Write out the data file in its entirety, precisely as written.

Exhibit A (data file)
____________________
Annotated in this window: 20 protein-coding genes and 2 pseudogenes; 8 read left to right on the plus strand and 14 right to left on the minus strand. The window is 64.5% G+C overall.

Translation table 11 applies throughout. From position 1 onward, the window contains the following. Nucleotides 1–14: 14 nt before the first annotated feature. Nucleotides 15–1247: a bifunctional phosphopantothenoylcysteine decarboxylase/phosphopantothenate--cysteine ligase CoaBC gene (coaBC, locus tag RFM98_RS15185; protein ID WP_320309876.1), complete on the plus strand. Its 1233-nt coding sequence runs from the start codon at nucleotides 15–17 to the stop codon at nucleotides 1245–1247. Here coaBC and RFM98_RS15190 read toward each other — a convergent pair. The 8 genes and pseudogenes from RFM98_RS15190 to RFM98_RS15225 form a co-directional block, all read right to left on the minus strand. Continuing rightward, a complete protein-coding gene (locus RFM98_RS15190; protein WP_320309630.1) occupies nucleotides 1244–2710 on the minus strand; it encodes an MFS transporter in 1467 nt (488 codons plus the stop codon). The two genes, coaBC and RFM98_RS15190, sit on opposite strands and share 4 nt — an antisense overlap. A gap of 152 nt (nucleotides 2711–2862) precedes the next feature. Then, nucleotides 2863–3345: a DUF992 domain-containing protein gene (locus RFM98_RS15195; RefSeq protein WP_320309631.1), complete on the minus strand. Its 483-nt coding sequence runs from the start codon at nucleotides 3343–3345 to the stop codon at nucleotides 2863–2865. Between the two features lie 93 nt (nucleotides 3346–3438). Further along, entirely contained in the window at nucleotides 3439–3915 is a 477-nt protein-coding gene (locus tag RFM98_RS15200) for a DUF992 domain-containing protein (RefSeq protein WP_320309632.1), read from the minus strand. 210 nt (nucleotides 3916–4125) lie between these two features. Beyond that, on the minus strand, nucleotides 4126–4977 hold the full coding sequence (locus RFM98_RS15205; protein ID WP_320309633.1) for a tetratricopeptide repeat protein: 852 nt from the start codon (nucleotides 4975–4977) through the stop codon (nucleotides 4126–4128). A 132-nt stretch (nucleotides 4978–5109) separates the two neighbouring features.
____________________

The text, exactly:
Annotated in this window: 20 protein-coding genes and 2 pseudogenes; 8 read left to right on the plus strand and 14 right to left on the minus strand. The window is 64.5% G+C overall.

Translation table 11 applies throughout. From position 1 onward, the window contains the following. Nucleotides 1–14: 14 nt before the first annotated feature. Nucleotides 15–1247: a bifunctional phosphopantothenoylcysteine decarboxylase/phosphopantothenate--cysteine ligase CoaBC gene (coaBC, locus tag RFM98_RS15185; protein ID WP_320309876.1), complete on the plus strand. Its 1233-nt coding sequence runs from the start codon at nucleotides 15–17 to the stop codon at nucleotides 1245–1247. Here coaBC and RFM98_RS15190 read toward each other — a convergent pair. The 8 genes and pseudogenes from RFM98_RS15190 to RFM98_RS15225 form a co-directional block, all read right to left on the minus strand. Continuing rightward, a complete protein-coding gene (locus RFM98_RS15190; protein WP_320309630.1) occupies nucleotides 1244–2710 on the minus strand; it encodes an MFS transporter in 1467 nt (488 codons plus the stop codon). The two genes, coaBC and RFM98_RS15190, sit on opposite strands and share 4 nt — an antisense overlap. A gap of 152 nt (nucleotides 2711–2862) precedes the next feature. Then, nucleotides 2863–3345: a DUF992 domain-containing protein gene (locus RFM98_RS15195; RefSeq protein WP_320309631.1), complete on the minus strand. Its 483-nt coding sequence runs from the start codon at nucleotides 3343–3345 to the stop codon at nucleotides 2863–2865. Between the two features lie 93 nt (nucleotides 3346–3438). Further along, entirely contained in the window at nucleotides 3439–3915 is a 477-nt protein-coding gene (locus tag RFM98_RS15200) for a DUF992 domain-containing protein (RefSeq protein WP_320309632.1), read from the minus strand. 210 nt (nucleotides 3916–4125) lie between these two features. Beyond that, on the minus strand, nucleotides 4126–4977 hold the full coding sequence (locus RFM98_RS15205; protein ID WP_320309633.1) for a tetratricopeptide repeat protein: 852 nt from the start codon (nucleotides 4975–4977) through the stop codon (nucleotides 4126–4128). A 132-nt stretch (nucleotides 4978–5109) separates the two neighbouring features.